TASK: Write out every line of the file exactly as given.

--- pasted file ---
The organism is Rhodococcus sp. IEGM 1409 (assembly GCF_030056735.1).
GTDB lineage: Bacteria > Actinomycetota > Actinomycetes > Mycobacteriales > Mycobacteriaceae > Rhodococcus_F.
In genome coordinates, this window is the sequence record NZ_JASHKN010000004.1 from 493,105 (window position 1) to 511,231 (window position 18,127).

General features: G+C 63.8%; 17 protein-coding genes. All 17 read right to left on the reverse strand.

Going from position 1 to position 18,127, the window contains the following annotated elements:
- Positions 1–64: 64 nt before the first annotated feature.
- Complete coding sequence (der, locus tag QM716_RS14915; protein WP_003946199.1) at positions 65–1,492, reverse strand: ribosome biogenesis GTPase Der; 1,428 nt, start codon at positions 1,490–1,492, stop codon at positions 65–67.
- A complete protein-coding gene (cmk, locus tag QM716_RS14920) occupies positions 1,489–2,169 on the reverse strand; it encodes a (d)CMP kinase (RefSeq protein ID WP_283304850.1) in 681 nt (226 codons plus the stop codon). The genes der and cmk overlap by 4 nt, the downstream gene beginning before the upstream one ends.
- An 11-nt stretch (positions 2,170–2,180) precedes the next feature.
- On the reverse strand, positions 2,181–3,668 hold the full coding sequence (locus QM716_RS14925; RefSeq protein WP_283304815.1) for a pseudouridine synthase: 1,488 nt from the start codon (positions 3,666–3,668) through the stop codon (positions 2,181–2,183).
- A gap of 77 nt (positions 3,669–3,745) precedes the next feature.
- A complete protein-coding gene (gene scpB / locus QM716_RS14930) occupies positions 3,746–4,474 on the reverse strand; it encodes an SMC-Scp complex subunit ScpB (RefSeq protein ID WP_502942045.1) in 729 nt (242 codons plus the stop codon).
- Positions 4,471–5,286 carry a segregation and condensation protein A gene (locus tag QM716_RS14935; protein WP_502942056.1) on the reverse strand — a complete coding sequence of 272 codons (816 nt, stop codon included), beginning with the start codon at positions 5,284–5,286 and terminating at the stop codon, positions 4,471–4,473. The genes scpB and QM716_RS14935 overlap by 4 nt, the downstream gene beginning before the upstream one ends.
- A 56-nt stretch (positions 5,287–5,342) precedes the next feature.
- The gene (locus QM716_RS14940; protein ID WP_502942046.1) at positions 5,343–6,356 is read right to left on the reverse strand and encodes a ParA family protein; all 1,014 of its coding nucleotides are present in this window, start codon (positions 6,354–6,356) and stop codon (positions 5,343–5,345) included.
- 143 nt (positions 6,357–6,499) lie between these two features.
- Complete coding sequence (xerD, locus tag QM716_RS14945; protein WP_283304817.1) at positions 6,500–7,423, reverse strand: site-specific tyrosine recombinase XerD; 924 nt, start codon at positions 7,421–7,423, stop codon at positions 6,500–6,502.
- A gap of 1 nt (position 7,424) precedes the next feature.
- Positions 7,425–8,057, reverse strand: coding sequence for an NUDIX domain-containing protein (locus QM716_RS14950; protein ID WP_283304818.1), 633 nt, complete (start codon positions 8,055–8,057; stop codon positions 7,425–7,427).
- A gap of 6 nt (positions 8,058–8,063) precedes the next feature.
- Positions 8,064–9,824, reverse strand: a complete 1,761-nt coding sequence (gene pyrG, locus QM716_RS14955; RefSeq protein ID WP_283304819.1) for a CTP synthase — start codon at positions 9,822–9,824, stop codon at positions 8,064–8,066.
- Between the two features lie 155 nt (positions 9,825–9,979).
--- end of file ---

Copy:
The organism is Rhodococcus sp. IEGM 1409 (assembly GCF_030056735.1).
GTDB lineage: Bacteria > Actinomycetota > Actinomycetes > Mycobacteriales > Mycobacteriaceae > Rhodococcus_F.
In genome coordinates, this window is the sequence record NZ_JASHKN010000004.1 from 493,105 (window position 1) to 511,231 (window position 18,127).

General features: G+C 63.8%; 17 protein-coding genes. All 17 read right to left on the reverse strand.

Going from position 1 to position 18,127, the window contains the following annotated elements:
- Positions 1–64: 64 nt before the first annotated feature.
- Complete coding sequence (der, locus tag QM716_RS14915; protein WP_003946199.1) at positions 65–1,492, reverse strand: ribosome biogenesis GTPase Der; 1,428 nt, start codon at positions 1,490–1,492, stop codon at positions 65–67.
- A complete protein-coding gene (cmk, locus tag QM716_RS14920) occupies positions 1,489–2,169 on the reverse strand; it encodes a (d)CMP kinase (RefSeq protein ID WP_283304850.1) in 681 nt (226 codons plus the stop codon). The genes der and cmk overlap by 4 nt, the downstream gene beginning before the upstream one ends.
- An 11-nt stretch (positions 2,170–2,180) precedes the next feature.
- On the reverse strand, positions 2,181–3,668 hold the full coding sequence (locus QM716_RS14925; RefSeq protein WP_283304815.1) for a pseudouridine synthase: 1,488 nt from the start codon (positions 3,666–3,668) through the stop codon (positions 2,181–2,183).
- A gap of 77 nt (positions 3,669–3,745) precedes the next feature.
- A complete protein-coding gene (gene scpB / locus QM716_RS14930) occupies positions 3,746–4,474 on the reverse strand; it encodes an SMC-Scp complex subunit ScpB (RefSeq protein ID WP_502942045.1) in 729 nt (242 codons plus the stop codon).
- Positions 4,471–5,286 carry a segregation and condensation protein A gene (locus tag QM716_RS14935; protein WP_502942056.1) on the reverse strand — a complete coding sequence of 272 codons (816 nt, stop codon included), beginning with the start codon at positions 5,284–5,286 and terminating at the stop codon, positions 4,471–4,473. The genes scpB and QM716_RS14935 overlap by 4 nt, the downstream gene beginning before the upstream one ends.
- A 56-nt stretch (positions 5,287–5,342) precedes the next feature.
- The gene (locus QM716_RS14940; protein ID WP_502942046.1) at positions 5,343–6,356 is read right to left on the reverse strand and encodes a ParA family protein; all 1,014 of its coding nucleotides are present in this window, start codon (positions 6,354–6,356) and stop codon (positions 5,343–5,345) included.
- 143 nt (positions 6,357–6,499) lie between these two features.
- Complete coding sequence (xerD, locus tag QM716_RS14945; protein WP_283304817.1) at positions 6,500–7,423, reverse strand: site-specific tyrosine recombinase XerD; 924 nt, start codon at positions 7,421–7,423, stop codon at positions 6,500–6,502.
- A gap of 1 nt (position 7,424) precedes the next feature.
- Positions 7,425–8,057, reverse strand: coding sequence for an NUDIX domain-containing protein (locus QM716_RS14950; protein ID WP_283304818.1), 633 nt, complete (start codon positions 8,055–8,057; stop codon positions 7,425–7,427).
- A gap of 6 nt (positions 8,058–8,063) precedes the next feature.
- Positions 8,064–9,824, reverse strand: a complete 1,761-nt coding sequence (gene pyrG, locus QM716_RS14955; RefSeq protein ID WP_283304819.1) for a CTP synthase — start codon at positions 9,822–9,824, stop codon at positions 8,064–8,066.
- Between the two features lie 155 nt (positions 9,825–9,979).